LONDON -- Well, that was a lot of fuss and bother about nothing.
The other month, BAE Systems'
So it's back to business as usual for BAE, you might think. That would be logical: Few were screaming for change before the EADS deal became public. But that doesn't seem to be the market's reaction. The problem with opening a can of worms is that once you've opened it, it's hard to put the worms back.
The legacy of the failed merger has, ironically, become BAE's most immediate strategic challenge. What has changed in BAE's world is:
1. The merger has highlighted BAE's strategic dependence on the shrinking U.S. and U.K. defense markets. That was well-known prior to the merger talks, and most analysts were content to see BAE ride out the cycle, curtailing its cost base while developing new markets. Perhaps the real significance is that the merger talks suggest that BAE's own management does not have confidence in a "go it alone" strategy.
2. The handling of the EADS deal has not won any plaudits for chairman Dick Olver and CEO Ian King, who were hardly the City's favorite duo before this episode. Fund manager Invesco Perpetual, which controls 13% of BAE and is the firm's largest shareholder, was not shy about hauling the company's management over the coals and criticizing the planned merger.
3. The company's strategy looks incoherent. One of BAE's justifications for the merger was to get into the booming aerospace sector and buy back into the Airbus program that it sold its interest in just six years ago. That doesn't demonstrate the long-term perspective you would expect in such an industry. It is in stark contrast to Britain's biggest defense and aerospace play, Rolls-Royce.
4. The breakdown of talks has, supposedly, "put the company in play." What does that really mean? It suggests that the company's management lacks complete faith in BAE's future and might be open to offers. U.S. defense contractors such as Northrop Grumman have been suggested, but they are similarly under pressure from reduced defense spending, and a U.S. bid for BAE would raise big political questions on both sides of the Atlantic.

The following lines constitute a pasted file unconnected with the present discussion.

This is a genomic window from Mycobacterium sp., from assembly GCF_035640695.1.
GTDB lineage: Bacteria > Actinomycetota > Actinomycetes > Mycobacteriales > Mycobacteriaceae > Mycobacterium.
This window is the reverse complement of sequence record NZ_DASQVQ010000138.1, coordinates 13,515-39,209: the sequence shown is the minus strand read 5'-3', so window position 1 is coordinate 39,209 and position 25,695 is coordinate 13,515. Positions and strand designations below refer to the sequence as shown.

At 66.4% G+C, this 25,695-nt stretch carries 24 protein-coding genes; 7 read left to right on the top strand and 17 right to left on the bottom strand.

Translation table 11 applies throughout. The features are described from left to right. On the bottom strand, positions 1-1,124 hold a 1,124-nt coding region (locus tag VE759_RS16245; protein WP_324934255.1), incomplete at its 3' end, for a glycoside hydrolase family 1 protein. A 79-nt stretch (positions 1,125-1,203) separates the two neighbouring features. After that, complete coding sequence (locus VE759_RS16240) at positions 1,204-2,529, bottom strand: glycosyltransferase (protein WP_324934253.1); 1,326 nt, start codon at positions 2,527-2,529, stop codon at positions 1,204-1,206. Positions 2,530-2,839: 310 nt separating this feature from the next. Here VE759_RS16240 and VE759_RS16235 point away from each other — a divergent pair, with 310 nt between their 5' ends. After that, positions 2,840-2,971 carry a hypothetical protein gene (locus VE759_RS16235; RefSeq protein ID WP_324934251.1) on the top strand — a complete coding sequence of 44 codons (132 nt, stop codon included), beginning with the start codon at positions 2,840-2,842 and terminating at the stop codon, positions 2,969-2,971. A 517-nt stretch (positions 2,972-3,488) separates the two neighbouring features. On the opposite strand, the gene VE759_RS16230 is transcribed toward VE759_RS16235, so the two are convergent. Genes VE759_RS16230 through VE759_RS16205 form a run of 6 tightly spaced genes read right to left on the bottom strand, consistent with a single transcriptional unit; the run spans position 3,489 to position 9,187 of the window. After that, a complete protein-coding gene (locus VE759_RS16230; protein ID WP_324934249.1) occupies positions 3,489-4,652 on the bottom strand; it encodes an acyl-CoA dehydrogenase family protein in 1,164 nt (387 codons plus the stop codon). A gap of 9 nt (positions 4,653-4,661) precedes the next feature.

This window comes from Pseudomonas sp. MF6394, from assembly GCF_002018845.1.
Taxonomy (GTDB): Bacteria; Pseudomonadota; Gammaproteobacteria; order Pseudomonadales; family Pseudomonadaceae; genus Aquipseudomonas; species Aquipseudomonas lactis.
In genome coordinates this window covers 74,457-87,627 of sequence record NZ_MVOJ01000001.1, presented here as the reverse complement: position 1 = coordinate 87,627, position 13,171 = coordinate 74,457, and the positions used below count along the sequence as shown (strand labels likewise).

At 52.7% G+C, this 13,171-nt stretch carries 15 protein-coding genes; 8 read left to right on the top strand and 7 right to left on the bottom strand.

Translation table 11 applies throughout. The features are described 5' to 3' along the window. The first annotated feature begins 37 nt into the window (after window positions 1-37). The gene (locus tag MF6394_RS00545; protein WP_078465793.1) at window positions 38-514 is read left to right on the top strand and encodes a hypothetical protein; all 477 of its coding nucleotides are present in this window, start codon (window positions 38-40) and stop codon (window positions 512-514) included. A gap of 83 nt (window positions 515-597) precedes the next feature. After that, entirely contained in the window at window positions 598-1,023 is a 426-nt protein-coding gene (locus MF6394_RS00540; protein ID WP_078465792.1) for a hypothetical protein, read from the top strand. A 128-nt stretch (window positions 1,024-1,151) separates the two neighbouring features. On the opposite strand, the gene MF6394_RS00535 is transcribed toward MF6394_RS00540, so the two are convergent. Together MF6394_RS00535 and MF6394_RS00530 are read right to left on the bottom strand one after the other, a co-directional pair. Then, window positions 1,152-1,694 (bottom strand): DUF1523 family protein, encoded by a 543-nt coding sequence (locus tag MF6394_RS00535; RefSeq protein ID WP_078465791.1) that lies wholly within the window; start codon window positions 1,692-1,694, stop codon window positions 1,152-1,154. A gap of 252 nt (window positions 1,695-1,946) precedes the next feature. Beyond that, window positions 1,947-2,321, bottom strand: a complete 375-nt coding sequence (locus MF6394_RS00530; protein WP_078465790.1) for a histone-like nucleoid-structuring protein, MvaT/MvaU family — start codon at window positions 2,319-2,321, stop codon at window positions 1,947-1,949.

What are the options now for BAE?
Invesco Perpetual's lead fund manager, Neil Woodford, has called on the company to increase its focus on shareholder value by returning cash through share buybacks. And there is hope that BAE may be able to secure contracts in Saudi Arabia that would provide the cash flow to fund such expenditure. But cash is also needed to reduce the company's pension deficit, which is about half the current 10 billion pound market cap. And a change of leadership might be needed to instill confidence, too. This outcome should be moderately positive for the share price, and good news for income investors.
Becoming the target of an opportunistic bid is not something the company can engineer. If that did happen, shareholders would receive a decent bid premium, but it would hardly be ideal to sell the company at such a low point in the cycle. Nor does it look as if shareholders would support adventurous or sizable acquisitions. That option seems to be closed off.
A breakup of the group is another option. The company might either sell its U.S. operations or concentrate on the U.S. by shedding its U.K. businesses piecemeal. But now is not the best time to obtain good value for defense assets. Disposals might be a dangerous course of action, and not one that is guaranteed to give good value to shareholders.
So the boring option of doing what the company does best -- and rewarding shareholders over the long term -- looks like the most favorable strategy. Perhaps not surprising, then, that this is what is advocated by key BAE shareholder Neil Woodford, one of the U.K.'s best and most renowned fund managers.
And there is much to learn from Woodford. You can find out more about his investing style -- and where he is putting investors' money right now -- within this special report from the Motley Fool: "8 Shares Held By Britain's Super Investor." It's free, and you can get it delivered to your inbox by clicking here.
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